Saturday, January 05, 2013

A Man of Many Names

Ed here: Back in the days when publishers published lots of books in every category, writers trying to make a living at their craft took on-work-for-hire books. Many of these were house name books. No, "Jake Logan" has not written several hundred novels ver the decades. Jake Logan is probably close to a sixty or seventy different writers.

This realm of publishing has always fascinated me. Two excellent writers have published serious (if comic) novels on the theme, Donald Westlake's Adios, Scheherazade and Barry Malzberg's Herovit's World. I recommend these without qualification.  Brilliant. No kidding.

Friday my friend James Reasoner published (as a Forgotten Books piece) a memoir about one part of the realm I'm alluding to. He also tells us about his amazing writing relationship with his lovely and very talented wife Livia. Really fascinating.

Fort Worth Nights: A Collection of Cody PI Stories
By the way let me recommend James' collection of private eye stories. He is a master of the form and these tales demonstrate his range and skill. He's one of the best storytellers of our time.  Only $2.99

Anyway, on with James' great memoir about the days when you could literally sell books with a phone call.

James Reasoner:

I'm probably fudging a little by writing about a book I had a hand in, but the Cody's Law series is long out of print and probably won't ever be reprinted, so it's pretty much forgotten. Besides, Bill mentioned this book recently on an email group we both belong to, and I thought some of you might be interested in it. Warning: this post is as much memoir as it is about the book and has some behind-the-scenes stuff in it, so if that doesn't appeal to you, feel free to move on. My feelings won't be hurt, I promise.

The Cody's Law series came about because the Western editor at Bantam at the time had worked at Leisure earlier in his career and edited a series of Westerns by Roe Richmond about a Texas Ranger named Lashtrow. Some of you have probably read some of those books. Richmond must have been a believer in the freelancer's adage, "Never throw anything away." Because those Lashtrow novels were actually rewrites and expansions of novels that Richmond wrote for the pulp magazine TEXAS RANGERS during the Fifties, featuring Ranger Jim Hatfield. For the paperback version, Hatfield became "Lash" Lashtrow, but the supporting characters all remained the same.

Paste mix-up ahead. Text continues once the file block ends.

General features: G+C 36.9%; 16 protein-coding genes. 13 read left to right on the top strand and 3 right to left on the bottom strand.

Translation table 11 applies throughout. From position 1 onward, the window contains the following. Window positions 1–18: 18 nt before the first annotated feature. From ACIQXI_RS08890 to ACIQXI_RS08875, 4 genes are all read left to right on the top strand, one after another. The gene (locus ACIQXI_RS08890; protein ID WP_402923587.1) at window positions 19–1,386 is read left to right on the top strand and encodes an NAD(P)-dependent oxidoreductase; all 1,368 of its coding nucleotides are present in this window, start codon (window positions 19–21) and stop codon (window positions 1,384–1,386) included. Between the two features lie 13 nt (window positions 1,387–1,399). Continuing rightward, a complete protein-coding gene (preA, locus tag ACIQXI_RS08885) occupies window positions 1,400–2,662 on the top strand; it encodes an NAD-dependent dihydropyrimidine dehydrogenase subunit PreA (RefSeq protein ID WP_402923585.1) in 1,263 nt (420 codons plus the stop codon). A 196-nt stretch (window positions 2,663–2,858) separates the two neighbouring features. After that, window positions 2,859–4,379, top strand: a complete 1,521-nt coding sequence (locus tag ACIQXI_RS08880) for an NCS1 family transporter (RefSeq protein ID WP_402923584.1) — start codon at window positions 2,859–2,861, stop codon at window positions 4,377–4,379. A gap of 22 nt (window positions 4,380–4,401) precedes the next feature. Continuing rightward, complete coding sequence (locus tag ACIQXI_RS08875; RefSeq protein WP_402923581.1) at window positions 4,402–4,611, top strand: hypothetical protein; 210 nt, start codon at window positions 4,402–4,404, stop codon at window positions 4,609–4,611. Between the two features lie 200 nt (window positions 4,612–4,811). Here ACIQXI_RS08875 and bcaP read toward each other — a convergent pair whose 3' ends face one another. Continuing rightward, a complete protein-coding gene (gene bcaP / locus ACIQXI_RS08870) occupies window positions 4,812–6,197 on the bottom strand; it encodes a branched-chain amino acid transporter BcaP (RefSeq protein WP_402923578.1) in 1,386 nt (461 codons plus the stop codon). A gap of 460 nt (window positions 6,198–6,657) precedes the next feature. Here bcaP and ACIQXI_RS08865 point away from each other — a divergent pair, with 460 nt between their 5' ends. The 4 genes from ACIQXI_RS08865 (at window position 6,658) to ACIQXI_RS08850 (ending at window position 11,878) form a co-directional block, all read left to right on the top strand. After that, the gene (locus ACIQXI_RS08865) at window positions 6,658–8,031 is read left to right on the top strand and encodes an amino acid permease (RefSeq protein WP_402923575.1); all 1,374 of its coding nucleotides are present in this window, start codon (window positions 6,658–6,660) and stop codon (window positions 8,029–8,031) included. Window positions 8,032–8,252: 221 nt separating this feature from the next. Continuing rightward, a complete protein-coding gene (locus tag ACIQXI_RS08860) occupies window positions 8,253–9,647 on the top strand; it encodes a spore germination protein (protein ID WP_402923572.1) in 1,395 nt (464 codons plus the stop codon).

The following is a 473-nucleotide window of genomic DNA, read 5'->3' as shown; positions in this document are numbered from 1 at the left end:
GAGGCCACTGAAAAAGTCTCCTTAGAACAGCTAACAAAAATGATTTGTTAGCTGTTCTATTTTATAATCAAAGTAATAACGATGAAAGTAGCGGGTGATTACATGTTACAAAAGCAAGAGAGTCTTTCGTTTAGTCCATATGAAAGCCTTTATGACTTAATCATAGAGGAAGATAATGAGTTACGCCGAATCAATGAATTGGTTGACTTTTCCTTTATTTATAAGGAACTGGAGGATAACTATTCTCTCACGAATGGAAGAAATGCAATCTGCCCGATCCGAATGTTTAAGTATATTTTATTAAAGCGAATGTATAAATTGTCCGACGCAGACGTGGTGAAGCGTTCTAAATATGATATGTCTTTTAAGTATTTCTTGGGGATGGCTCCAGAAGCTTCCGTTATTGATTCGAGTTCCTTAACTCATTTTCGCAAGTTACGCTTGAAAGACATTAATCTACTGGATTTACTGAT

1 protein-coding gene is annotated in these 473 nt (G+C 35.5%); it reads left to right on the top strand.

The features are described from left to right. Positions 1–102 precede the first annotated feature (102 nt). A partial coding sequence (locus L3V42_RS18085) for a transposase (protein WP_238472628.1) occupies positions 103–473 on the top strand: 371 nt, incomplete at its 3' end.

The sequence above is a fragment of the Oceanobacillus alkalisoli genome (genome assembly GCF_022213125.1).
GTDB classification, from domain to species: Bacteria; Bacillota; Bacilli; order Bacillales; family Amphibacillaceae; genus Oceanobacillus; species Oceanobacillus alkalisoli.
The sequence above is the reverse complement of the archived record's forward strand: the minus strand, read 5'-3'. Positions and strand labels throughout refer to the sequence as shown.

The Bantam editor approached an editor at Book Creations Inc., the book packaging company I was doing a lot of work for at the time, and asked BCI to come up with a Texas Ranger series similar to the Lashtrow books. The editor at BCI was also an author and planned to write the first book in the series, and he asked me if I would continue it from there. I agreed, of course, since back then I never turned down work (I still don't turn it down very often, and only when I just don't have time to do anything else). As it turned out, the editor at BCI was too busy to write the book, so after doing an outline and a couple of chapters he gave it to me and told me to use whatever I wanted out of it. By this time he had mentioned the Roe Richmond/Lashtrow connection to me and asked me if I was familiar with those books. I just said that I was and didn't mention that I was very familiar with the original versions, having read dozens of issues of TEXAS RANGERS including some of Richmond's Jim Hatfield novels. I think I was the only one in this particular loop aware of the true origin of the Lashtrow books.

for the rest go here:

1 comment:

RJR said...

I totally agree about the Westlake and Malzberg books. Excellent reads for anyone who wants to know about the book biz--and I mean the book biz the way most of us have lived it, not the way the Best Selling authors live it.